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E-Cigarettes Cause a Rise in Calls to US Poison Centers



From VOA Learning English, this is the Health Report.

Electronic cigarettes have been advertised as a safer choice for smokers than tobacco. E-cigarettes contain the drug nicotine, just like traditional cigarettes. But they do not use tobacco. And you do not light them. They operate on battery power.

Recently, poison control centers across the United States have reported an increase in telephone calls about e-cigarette poisoning. Most of the phone calls are from people worried about children who played with the devices. The Centers for Disease Control and Prevention says it received 215 calls about e-cigarette concerns last February. More than half were about children ages five and younger. The devices apparently had made them sick.

Tim MacAfee is director of the CDC's Office on Smoking and Health. He says the federal government does not control e-cigarettes. Yet he confirms they contain liquid nicotine, a well-known danger. Mr. MacAfee adds that the most common way an individual gets poisoned by nicotine is when it gets onto the skin, in their eyes or is swallowed. Even a small amount, he says, can make a person sick. Nicotine poisoning can cause stomach pain and a feeling of unbalance. Headaches and seizures are also signs of nicotine poisoning.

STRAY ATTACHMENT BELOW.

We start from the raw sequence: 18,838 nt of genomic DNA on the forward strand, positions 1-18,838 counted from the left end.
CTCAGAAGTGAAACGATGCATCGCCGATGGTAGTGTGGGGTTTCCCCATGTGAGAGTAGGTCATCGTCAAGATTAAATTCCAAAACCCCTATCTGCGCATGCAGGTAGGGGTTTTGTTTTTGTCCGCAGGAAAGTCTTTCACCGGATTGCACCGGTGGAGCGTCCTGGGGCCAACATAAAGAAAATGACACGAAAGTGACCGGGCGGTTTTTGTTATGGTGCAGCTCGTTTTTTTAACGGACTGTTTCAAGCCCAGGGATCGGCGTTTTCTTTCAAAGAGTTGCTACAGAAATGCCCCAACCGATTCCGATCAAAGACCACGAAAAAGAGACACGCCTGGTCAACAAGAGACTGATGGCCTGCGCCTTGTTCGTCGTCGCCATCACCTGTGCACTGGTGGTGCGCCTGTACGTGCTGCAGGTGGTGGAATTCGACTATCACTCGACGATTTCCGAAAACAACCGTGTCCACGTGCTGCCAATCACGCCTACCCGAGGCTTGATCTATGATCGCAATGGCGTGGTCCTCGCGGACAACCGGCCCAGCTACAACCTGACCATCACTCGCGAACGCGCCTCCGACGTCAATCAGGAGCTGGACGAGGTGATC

Too much nicotine can kill.

E-cigarettes do not contain hundreds of harmful chemicals found in cigarettes. So, the US Surgeon General has suggested that e-cigarettes may be a useful tool for adult trying to end their tobacco dependency. But Tim McAfee worries that young people may think electronic cigarettes are harmless. They could become addicted and then start smoking real cigarettes.

For VOA Learning English, I'm Carolyn Presutti.

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